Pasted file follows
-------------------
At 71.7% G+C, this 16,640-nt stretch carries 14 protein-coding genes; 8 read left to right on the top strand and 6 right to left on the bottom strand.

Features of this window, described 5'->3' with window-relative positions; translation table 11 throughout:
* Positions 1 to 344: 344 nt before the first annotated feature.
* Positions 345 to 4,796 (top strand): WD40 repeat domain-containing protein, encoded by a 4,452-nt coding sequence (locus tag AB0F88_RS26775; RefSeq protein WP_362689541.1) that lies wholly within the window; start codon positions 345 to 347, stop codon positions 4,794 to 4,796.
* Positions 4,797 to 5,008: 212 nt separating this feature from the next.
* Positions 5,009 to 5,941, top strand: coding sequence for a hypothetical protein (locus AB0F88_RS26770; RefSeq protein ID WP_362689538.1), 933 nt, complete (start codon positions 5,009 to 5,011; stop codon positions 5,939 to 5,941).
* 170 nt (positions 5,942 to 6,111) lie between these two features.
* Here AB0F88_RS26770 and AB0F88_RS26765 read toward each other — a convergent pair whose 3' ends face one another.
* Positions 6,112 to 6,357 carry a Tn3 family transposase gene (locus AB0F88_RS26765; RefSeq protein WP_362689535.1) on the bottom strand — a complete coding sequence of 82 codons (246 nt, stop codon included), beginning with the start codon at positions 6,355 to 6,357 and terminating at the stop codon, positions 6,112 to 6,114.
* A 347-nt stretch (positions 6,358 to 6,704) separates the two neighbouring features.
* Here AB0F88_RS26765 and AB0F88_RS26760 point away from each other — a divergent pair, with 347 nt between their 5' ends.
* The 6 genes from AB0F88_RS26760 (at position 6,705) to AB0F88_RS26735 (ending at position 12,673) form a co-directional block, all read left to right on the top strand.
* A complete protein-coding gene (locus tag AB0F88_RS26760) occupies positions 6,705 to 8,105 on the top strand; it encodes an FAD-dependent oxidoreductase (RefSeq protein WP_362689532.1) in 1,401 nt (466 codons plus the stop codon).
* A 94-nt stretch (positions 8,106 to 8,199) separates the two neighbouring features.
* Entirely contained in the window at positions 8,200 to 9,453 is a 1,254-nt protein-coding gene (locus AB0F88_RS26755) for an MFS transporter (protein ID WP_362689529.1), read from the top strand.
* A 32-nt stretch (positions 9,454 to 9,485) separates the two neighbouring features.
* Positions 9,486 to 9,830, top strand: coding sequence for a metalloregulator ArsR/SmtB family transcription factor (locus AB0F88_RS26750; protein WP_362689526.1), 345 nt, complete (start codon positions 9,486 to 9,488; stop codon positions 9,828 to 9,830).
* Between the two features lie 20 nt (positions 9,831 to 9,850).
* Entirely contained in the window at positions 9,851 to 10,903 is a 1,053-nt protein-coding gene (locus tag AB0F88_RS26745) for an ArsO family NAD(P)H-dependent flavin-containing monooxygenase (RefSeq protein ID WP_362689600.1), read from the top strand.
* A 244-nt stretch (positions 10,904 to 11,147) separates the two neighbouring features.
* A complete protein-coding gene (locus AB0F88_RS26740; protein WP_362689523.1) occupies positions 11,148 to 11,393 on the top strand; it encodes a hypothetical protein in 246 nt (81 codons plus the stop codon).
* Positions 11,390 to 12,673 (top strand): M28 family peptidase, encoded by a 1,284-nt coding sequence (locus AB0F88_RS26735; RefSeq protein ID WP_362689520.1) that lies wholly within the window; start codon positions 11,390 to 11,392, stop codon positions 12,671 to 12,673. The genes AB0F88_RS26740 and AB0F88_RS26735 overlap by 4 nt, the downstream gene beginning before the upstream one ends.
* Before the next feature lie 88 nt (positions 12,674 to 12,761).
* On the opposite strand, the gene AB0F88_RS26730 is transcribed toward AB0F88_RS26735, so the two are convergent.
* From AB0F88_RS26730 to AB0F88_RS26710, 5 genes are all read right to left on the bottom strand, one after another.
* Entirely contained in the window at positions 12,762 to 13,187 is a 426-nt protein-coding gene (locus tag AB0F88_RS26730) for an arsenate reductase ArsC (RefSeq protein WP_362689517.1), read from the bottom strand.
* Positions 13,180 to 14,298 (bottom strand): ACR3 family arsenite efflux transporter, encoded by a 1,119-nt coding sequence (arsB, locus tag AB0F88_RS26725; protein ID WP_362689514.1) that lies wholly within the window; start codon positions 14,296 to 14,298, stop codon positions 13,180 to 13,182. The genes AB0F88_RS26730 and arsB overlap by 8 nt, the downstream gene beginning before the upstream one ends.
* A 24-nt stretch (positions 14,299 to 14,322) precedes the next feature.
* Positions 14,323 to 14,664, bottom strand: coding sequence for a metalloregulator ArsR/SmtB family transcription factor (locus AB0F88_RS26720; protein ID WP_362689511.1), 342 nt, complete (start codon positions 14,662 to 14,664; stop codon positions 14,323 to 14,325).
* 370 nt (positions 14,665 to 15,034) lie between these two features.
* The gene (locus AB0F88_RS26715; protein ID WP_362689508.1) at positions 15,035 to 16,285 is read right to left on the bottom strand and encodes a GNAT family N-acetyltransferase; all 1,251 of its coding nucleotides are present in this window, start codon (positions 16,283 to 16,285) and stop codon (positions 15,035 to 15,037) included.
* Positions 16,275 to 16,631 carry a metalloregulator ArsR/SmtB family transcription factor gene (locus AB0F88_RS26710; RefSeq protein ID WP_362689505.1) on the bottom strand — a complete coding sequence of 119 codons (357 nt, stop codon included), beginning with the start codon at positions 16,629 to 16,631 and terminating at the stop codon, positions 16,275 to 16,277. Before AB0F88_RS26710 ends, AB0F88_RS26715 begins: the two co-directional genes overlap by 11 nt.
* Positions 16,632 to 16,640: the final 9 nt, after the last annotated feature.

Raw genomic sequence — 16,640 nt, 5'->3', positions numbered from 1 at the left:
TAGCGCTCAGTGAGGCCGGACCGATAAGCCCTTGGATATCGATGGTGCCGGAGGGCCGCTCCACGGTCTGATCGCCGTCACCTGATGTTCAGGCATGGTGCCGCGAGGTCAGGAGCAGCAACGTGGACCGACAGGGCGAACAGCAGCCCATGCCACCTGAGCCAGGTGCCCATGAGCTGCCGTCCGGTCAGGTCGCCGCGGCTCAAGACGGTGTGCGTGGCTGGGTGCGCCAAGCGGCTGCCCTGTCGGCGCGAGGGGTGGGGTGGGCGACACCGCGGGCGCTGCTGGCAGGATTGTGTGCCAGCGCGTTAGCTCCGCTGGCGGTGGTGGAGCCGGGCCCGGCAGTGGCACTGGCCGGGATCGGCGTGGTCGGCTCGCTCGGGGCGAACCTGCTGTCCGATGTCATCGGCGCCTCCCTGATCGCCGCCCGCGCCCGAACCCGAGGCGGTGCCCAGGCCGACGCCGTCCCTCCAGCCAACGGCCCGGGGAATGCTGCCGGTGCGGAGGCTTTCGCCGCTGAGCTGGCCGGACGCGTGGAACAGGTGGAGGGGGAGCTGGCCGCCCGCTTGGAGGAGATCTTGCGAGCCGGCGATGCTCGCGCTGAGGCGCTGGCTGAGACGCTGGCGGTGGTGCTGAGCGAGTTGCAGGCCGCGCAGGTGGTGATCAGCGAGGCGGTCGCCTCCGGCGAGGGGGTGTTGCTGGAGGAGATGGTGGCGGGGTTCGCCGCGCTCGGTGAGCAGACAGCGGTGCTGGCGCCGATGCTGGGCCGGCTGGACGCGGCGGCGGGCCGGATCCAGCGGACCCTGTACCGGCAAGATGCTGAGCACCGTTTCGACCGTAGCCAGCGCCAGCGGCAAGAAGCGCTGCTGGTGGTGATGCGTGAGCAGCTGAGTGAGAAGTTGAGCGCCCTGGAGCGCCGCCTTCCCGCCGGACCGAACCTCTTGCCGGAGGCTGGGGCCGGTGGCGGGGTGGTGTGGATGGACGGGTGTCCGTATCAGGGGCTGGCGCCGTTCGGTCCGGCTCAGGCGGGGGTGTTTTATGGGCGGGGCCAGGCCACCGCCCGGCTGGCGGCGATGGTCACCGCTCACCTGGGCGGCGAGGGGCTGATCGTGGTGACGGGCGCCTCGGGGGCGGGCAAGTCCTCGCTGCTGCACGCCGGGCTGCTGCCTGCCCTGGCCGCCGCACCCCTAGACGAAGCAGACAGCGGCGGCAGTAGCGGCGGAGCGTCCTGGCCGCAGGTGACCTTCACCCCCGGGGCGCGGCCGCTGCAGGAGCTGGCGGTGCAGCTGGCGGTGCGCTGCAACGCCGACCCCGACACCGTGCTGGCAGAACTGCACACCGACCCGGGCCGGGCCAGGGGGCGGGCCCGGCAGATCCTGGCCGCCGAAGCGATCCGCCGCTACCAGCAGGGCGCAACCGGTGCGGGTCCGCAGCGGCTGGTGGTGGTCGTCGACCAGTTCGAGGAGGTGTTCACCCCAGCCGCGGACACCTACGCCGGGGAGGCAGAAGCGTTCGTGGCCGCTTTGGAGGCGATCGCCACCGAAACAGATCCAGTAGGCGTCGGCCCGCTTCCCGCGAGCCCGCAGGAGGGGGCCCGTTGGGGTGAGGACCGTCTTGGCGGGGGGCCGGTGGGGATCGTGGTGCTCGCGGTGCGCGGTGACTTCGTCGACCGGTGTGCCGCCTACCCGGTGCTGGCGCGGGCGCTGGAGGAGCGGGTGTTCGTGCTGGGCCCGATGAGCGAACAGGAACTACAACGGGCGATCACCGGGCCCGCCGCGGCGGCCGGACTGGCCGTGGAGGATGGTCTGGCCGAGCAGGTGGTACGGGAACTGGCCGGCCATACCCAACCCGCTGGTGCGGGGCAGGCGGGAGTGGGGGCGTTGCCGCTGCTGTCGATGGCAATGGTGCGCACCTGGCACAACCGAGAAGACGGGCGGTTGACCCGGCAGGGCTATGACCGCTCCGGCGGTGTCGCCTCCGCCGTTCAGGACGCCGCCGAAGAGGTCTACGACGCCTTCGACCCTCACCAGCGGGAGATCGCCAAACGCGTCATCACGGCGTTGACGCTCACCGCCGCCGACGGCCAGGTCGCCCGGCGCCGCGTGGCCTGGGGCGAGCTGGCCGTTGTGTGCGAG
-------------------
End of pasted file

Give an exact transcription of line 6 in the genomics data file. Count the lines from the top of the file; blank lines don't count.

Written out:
* Positions 5,009 to 5,941, top strand: coding sequence for a hypothetical protein (locus AB0F88_RS26770; RefSeq protein ID WP_362689538.1), 933 nt, complete (start codon positions 5,009 to 5,011; stop codon positions 5,939 to 5,941).